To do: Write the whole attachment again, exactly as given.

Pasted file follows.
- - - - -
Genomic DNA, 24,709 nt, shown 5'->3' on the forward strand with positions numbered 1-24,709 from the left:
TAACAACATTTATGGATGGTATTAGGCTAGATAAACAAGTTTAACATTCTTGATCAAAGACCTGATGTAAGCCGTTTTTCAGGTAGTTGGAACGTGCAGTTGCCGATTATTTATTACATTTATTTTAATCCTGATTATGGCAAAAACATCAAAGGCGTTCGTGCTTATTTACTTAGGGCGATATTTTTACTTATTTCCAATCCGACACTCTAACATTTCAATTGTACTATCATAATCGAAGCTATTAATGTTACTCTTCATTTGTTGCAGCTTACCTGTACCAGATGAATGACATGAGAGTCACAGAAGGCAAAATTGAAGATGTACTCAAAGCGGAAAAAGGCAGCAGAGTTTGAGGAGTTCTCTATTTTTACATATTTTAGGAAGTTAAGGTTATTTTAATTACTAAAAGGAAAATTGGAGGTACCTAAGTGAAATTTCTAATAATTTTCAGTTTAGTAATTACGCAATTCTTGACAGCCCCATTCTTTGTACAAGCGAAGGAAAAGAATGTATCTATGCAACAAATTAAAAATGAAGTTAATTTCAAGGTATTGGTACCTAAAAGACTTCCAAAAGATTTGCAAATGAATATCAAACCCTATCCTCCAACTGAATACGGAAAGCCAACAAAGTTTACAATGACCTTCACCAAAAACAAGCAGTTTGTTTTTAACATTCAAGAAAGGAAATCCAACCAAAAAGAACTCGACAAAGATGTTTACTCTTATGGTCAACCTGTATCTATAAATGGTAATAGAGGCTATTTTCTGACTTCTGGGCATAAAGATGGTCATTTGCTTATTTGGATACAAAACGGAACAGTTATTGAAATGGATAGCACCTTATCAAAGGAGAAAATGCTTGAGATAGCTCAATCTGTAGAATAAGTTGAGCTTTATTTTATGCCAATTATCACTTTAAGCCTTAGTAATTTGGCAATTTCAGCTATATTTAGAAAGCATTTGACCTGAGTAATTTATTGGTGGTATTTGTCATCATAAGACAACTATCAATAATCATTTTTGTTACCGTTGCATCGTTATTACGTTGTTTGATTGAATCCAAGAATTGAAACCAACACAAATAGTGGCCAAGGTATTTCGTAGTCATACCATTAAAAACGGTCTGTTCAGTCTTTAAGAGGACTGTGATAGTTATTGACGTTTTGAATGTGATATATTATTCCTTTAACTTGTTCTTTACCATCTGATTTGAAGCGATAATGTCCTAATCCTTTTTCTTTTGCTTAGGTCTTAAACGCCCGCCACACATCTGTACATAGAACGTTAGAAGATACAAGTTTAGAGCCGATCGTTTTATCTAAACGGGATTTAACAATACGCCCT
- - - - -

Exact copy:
Genomic DNA, 24,709 nt, shown 5'->3' on the forward strand with positions numbered 1-24,709 from the left:
TAACAACATTTATGGATGGTATTAGGCTAGATAAACAAGTTTAACATTCTTGATCAAAGACCTGATGTAAGCCGTTTTTCAGGTAGTTGGAACGTGCAGTTGCCGATTATTTATTACATTTATTTTAATCCTGATTATGGCAAAAACATCAAAGGCGTTCGTGCTTATTTACTTAGGGCGATATTTTTACTTATTTCCAATCCGACACTCTAACATTTCAATTGTACTATCATAATCGAAGCTATTAATGTTACTCTTCATTTGTTGCAGCTTACCTGTACCAGATGAATGACATGAGAGTCACAGAAGGCAAAATTGAAGATGTACTCAAAGCGGAAAAAGGCAGCAGAGTTTGAGGAGTTCTCTATTTTTACATATTTTAGGAAGTTAAGGTTATTTTAATTACTAAAAGGAAAATTGGAGGTACCTAAGTGAAATTTCTAATAATTTTCAGTTTAGTAATTACGCAATTCTTGACAGCCCCATTCTTTGTACAAGCGAAGGAAAAGAATGTATCTATGCAACAAATTAAAAATGAAGTTAATTTCAAGGTATTGGTACCTAAAAGACTTCCAAAAGATTTGCAAATGAATATCAAACCCTATCCTCCAACTGAATACGGAAAGCCAACAAAGTTTACAATGACCTTCACCAAAAACAAGCAGTTTGTTTTTAACATTCAAGAAAGGAAATCCAACCAAAAAGAACTCGACAAAGATGTTTACTCTTATGGTCAACCTGTATCTATAAATGGTAATAGAGGCTATTTTCTGACTTCTGGGCATAAAGATGGTCATTTGCTTATTTGGATACAAAACGGAACAGTTATTGAAATGGATAGCACCTTATCAAAGGAGAAAATGCTTGAGATAGCTCAATCTGTAGAATAAGTTGAGCTTTATTTTATGCCAATTATCACTTTAAGCCTTAGTAATTTGGCAATTTCAGCTATATTTAGAAAGCATTTGACCTGAGTAATTTATTGGTGGTATTTGTCATCATAAGACAACTATCAATAATCATTTTTGTTACCGTTGCATCGTTATTACGTTGTTTGATTGAATCCAAGAATTGAAACCAACACAAATAGTGGCCAAGGTATTTCGTAGTCATACCATTAAAAACGGTCTGTTCAGTCTTTAAGAGGACTGTGATAGTTATTGACGTTTTGAATGTGATATATTATTCCTTTAACTTGTTCTTTACCATCTGATTTGAAGCGATAATGTCCTAATCCTTTTTCTTTTGCTTAGGTCTTAAACGCCCGCCACACATCTGTACATAGAACGTTAGAAGATACAAGTTTAGAGCCGATCGTTTTATCTAAACGGGATTTAACAATACGCCCT